The ultra-last-minute Mac gift guide

Look, anyone can wait until the weekend before Christmas to do their holiday shopping. Sure, much of the best loot is already gone and, when something worthwhile remains, there’s a far greater likelihood that you’ll have to physically wrest it away from an equally desperate shopper. But it takes someone with a special confidence to fritter away that weekend, leaving their shopping to the day before St. Nick’s arrival.

Fortunately, you have an ally in me—the guy who routinely wakes up the morning of Christmas Eve with that “Tomorrow’s what day!? Huh, well after a cruller and cup of coffee I guess I’d better get cracking” spirit. With that spirit turned up high, here are some of my favorite ultra-last-minute gift suggestions for the discerning Mac user.

iTunes swag

You’ve waited this long to brave the crowds, why bother with them at all when you can give some perfectly lovely gifts without leaving the comfort of your chair? After all, you’re cooked as far as Amazon is concerned—one day delivery is going to do you no good whatsoever (and no, it’s not okay to order today, have the gift arrive on Thursday, and then blame FedEx or UPS—the valiant souls who worked their patoots off during the weeks preceding the holidays deserve better). No, you need loot in the form of pleasing ones and zeros, and the iTunes Store has it in spades.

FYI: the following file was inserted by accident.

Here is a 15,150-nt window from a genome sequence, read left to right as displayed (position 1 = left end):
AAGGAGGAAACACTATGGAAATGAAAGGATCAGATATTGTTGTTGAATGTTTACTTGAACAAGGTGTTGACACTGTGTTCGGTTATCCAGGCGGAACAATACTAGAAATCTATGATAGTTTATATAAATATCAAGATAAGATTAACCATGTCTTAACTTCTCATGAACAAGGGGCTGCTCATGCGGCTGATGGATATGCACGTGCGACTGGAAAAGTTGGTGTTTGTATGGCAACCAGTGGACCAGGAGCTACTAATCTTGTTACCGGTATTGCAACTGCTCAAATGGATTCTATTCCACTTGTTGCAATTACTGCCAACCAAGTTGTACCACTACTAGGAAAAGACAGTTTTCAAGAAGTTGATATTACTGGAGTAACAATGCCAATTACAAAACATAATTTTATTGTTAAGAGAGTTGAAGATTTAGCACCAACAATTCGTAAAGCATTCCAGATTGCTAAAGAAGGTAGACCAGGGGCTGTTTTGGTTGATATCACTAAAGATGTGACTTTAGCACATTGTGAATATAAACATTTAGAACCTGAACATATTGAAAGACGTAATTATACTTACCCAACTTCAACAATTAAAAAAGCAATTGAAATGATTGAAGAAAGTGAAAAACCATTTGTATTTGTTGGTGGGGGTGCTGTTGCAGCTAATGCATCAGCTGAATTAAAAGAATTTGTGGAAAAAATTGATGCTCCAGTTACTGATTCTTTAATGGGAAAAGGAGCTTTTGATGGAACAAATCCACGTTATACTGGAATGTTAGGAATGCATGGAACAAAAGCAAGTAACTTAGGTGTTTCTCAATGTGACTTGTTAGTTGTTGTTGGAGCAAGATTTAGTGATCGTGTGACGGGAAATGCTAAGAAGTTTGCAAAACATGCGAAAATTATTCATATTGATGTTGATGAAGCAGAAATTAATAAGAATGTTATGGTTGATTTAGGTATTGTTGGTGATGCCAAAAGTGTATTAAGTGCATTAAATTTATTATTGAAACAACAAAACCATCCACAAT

Just click the iTunes Store entry in iTunes’ Source list, click the Buy iTunes Gifts link in the upper right corner of the Store’s window, and click the Email Gift Certificates entry on the succeeding page. Here you have the opportunity to give iTunes content in amounts from $10 to $200. Once you click the inevitable Buy button the object of your holiday generosity will be alerted to your largesse in a matter of moments.

Alternatively you can print a gift certificate on your home printer. This provides a way for you to slip a little something special (and physical) into the holiday stocking without having to venture more than a couple of steps from the chair planted in front of your Mac.

Finally, you can impose your taste on others by giving a beloved song or album, TV episode or season, or movie to a special someone. The Store allows that as well. On just about every page at the Store you’ll find a Gift This link. Click it with confidence.

Santa’s little helper

A group of Mac-related companies have joined forces to offer their stuff at a discount under the MacSanta moniker. Each December day, through December 24th, a group of downloadable items are offered at a 20-percent discount. Today, you can apply that discount to copies of VMware Fusion, TLA Systems’ DragThing and PCalc, St. Clair Software’s Default Folder X, freeridecoding’s BurnAgain DVD and SmartBackup, Information Graphics’ SecretBook, and Code Sorcery Workshop’s Pukka. To get your discount, purchase from each company’s store and enter the coupon code MACSANTA07. (A host of other items can be had for 10-percent off.)

Once you’ve obtained the goods, burn the items to a CD, include any serial number and registration information in a text file, and use red and green Sharpies to decorate the disc. (No fair keeping a copy for yourself.)